This summer, geographer and geographic information scientist Elizabeth Delmelle joined the Stuart Weitzman School of Design faculty and became the director of the School’s Master of Urban Spatial Analytics (MUSA) program, which equips students to use geographic information system mapping (GIS), spatial analysis, and data science to address the public policy and city planning conundrums of our day.
Prior to Penn, Delmelle was an associate professor at the University of North Carolina at Charlotte, where she became an authority on the changing dynamics of the rapidly growing city of Charlotte. Delmelle studies the processes of neighborhood change, urban inequality, and urban transportation.
“When I was doing my dissertation [in geography and urban regional analysis], I really got into looking into other fields, like computer science, for methods that can be used for visualizing and analyzing neighborhood change, which is a multidimensional concept. A neighborhood is not just one thing. There are people and there’s income. There’s crime and there’s housing. I didn’t feel at the time that there were great methods for analyzing these changes across multiple characteristics over time and across space. So, I became kind of obsessed with this quest for methods that could better enable us to visualize these changes and analyze them.”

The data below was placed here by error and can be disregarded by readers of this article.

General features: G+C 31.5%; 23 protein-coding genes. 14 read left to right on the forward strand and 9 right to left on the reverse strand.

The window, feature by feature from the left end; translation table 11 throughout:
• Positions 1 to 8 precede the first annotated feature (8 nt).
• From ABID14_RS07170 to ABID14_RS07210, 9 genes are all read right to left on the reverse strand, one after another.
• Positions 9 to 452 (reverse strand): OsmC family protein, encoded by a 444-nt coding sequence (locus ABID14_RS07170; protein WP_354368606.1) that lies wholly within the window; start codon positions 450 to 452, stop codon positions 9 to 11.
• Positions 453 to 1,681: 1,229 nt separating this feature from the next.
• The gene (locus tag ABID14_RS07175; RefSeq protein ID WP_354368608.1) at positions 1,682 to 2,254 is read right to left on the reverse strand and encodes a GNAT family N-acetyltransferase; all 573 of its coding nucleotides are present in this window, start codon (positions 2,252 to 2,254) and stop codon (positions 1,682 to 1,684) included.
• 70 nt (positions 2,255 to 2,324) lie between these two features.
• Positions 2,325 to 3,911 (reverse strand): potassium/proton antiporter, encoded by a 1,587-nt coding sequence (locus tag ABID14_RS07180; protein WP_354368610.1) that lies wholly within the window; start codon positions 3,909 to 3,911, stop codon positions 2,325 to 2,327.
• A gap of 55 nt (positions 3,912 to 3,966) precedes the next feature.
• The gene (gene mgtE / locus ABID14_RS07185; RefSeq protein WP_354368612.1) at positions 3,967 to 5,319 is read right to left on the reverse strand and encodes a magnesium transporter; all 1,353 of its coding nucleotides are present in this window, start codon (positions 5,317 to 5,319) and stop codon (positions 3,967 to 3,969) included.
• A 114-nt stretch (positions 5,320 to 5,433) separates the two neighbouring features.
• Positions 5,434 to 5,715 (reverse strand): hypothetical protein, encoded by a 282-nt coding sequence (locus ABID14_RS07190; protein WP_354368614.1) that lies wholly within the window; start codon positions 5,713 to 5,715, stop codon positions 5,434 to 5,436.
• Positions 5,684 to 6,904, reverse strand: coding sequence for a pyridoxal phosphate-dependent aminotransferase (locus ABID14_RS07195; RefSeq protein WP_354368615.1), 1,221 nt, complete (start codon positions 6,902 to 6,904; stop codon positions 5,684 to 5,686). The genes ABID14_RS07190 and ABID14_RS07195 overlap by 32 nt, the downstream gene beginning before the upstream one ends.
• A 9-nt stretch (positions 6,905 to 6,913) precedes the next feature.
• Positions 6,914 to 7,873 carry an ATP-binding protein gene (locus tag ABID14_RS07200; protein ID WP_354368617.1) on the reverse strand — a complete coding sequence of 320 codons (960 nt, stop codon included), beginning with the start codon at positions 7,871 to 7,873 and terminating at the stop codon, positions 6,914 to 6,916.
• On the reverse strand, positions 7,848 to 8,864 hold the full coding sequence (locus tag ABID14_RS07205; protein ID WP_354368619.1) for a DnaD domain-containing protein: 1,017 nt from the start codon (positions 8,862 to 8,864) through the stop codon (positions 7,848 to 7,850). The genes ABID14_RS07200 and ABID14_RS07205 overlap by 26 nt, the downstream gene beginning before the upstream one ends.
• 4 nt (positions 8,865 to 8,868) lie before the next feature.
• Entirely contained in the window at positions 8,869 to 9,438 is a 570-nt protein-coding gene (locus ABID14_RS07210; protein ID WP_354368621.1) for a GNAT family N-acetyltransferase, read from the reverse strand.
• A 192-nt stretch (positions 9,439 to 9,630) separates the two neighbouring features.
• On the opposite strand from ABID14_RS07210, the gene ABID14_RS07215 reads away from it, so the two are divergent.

“Not a lot of people in geography were doing computational and quantitative urban geography … So, I was a bit on my own in the small group of people who were doing this very quantitative and computational work. I found a home teaching in a more traditional GIS [geographic information system] program, where I applied the methods to urban applications—neighborhoods and transportation. The MUSA program is very aligned with what I had been doing and followed the similar trajectory from GIS to more computational methods.”
In additional research Delmelle has conducted, she found that light rail might not be the best investment for helping people get to their jobs. “We have low-income people spread out in older suburban neighborhoods and the jobs that they might want to get to are also dispersed. There’s no mass transit solution currently that will effectively get that population to the jobs they might be interested in at this moment.”
“I tend to be controversial and say you can invest in light rail, and it’s good to think about the future, but that’s not really going to help the low-income population. It’s just going to give more resources to people who already have some. What those neighborhoods need are all of the supporting infrastructure. They need sidewalks. They need to be walkable. They need mixed land use. We need to do all of the ‘boring’ stuff before we can have the cool train.”
Read more at Weitzman News.